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Aquino Wins First Investment Grade for Resurgent Philippines

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March 27 (Bloomberg) -- The Philippines achieved investment grade for the first time as Fitch Ratings raised its assessment, rewarding President Benigno Aquino for leading a growth resurgence after lagging its peers for decades. Stocks climbed.

The rating on the nation’s long-term foreign currency-denominated debt was raised one level to BBB- from BB+, Fitch said in a statement today. The outlook on the rating is stable. The upgrade puts the Philippines on par with Indonesia.

“What was once known as the perennial laggard of Asia is taking off,” Aquino said in a statement. “The task now is to ensure that expected inflows will be used to maximum effect towards a sustainable, progressively empowering economy.”

An exit from so-called junk status bolsters Aquino’s drive to transform the nation into one of the region’s fastest-growing economies 15 years after the Asian financial crisis of 1997-98. The president is boosting spending to a record while narrowing the budget deficit, and has also made progress against graft.

“It is well deserved,” said Matt Hildebrandt a Singapore-based economist at JPMorgan Chase & Co. “A lot of this has been due to the reforms the Aquino administration has taken. Other rating agencies may follow in the second half of the year.”

The upgrade may boost capital inflows and complicate the job of the central bank as it tries to rein in an appreciating peso and curb asset bubbles. The Philippine Stock Exchange Index surged to a record, while government bonds rose and the peso climbed the most since September after the Fitch report.

Further Endorsement

Bangko Sentral ng Pilipinas has placed limits on lenders’ currency forward positions, banned overseas funds from special deposit accounts and expanded monitoring of banks’ real-estate exposure. It has cut the rate on SDAs twice this year while holding its benchmark rate at a record-low 3.5 percent, and may prohibit foreign investors from its reverse repurchase facility, Monetary Board member Felipe Medalla said this month.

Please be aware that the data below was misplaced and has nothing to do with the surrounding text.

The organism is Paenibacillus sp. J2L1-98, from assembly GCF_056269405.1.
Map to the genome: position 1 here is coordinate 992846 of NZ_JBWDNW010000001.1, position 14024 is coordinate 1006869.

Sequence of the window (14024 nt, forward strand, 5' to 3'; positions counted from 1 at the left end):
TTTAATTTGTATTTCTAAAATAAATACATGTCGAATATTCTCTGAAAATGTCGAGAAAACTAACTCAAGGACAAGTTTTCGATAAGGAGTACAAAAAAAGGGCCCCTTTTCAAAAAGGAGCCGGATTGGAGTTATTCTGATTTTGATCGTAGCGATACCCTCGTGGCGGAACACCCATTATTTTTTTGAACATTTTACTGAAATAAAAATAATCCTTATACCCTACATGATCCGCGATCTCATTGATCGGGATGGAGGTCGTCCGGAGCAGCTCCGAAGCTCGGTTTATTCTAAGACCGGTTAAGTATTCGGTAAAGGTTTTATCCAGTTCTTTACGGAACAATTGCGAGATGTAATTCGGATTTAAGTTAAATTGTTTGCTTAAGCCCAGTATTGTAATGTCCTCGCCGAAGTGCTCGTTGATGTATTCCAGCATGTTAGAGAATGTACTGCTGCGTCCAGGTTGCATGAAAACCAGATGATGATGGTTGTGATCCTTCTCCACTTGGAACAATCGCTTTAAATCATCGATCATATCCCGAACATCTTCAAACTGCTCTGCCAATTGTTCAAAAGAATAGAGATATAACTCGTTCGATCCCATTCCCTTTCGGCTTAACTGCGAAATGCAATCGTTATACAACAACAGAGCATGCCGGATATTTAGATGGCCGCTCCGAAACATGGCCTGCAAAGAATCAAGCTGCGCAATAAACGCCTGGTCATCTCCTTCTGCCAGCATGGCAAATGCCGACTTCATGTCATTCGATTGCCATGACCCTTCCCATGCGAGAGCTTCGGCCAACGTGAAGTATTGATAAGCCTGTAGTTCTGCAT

A credit upgrade would attract more inflows, and BSP is looking at more measures to counter them, Governor Amando Tetangco said Jan. 30. Foreign portfolio inflows climbed to $2.1 billion in February, about 40 percent higher from a year earlier. The funds surged to $18.5 billion in 2012, a 10-year high.

The upgrade is a “landmark achievement,” Tetangco said today in a mobile-phone message. It is “a recognition of gains from structural, financial and governance reforms.”

The Philippine economy, which was more than twice the size of Malaysia and 10 times bigger than Singapore’s in 1960, expanded 6.8 percent in the fourth quarter. Aquino is seeking more than $17 billion of infrastructure investments to spur growth to as much as 7 percent this year.

Improved Governance

The president has taken on the Catholic Church with a bill to provide free contraceptives to the poor, arrested his predecessor on graft charges, and ousted the country’s top judge for illegally concealing his wealth. Transparency International raised the country’s ranking on its annual corruption index last year to 105, higher than Indonesia at 118.

Standard & Poor’s upgraded the Philippines to one step below investment grade in July, with Moody’s Investors Service following in October. S&P raised the credit outlook to positive in December, citing improved governance and public finances.

Moody’s is studying the sustainability of positive momentum in the Philippines, Christian de Guzman, a senior sovereign analyst at Moody’s in Singapore, said today.

“The Philippines’ sovereign external balance sheet is considered strong relative to A range peers, let alone BB and BBB category medians,” Fitch said today, citing the net external creditor position.

Borrowing Costs

Ratings changes aren’t always followed by investors. French bonds and U.S. Treasuries both made gains after the countries were stripped of their AAA credit ratings, in a signal that downgrades may have little bearing on borrowing costs.

Almost half the time, government bond yields fall when an action suggests they should climb, or they increase even as a change signals a decline, according to 38 years of data compiled by Bloomberg.

Philippine sovereign notes returned 11 percent in 2012, the highest in Asia after India, according to indexes of Asian dollar-denominated government bonds compiled by HSBC Holdings Plc. Alliance Global Group Inc. is building more hotels and Google Inc. opened an office in the capital Manila in January.

Investment pledges in the Philippines climbed to a record $15.2 billion last year. An initial peace agreement with Muslim guerrillas on the mineral-rich Mindanao island in October is forecast to bring about $1 billion more in commitments.

“Funds are already pouring into the Philippines and an investment grade is a further endorsement,” said Eugene Leow, a Singapore-based economist at DBS Group Holdings Ltd. “It allows a wider pool of investors to buy Philippine assets and there might be a slight bump up in inflows. The central bank has been sounding off on inflows and they could implement measures to deter speculative inflows.”

To contact the reporter on this story: Karl Lester M. Yap in Manila at kyap5@bloomberg.net

To contact the editor responsible for this story: Stephanie Phang at sphang@bloomberg.net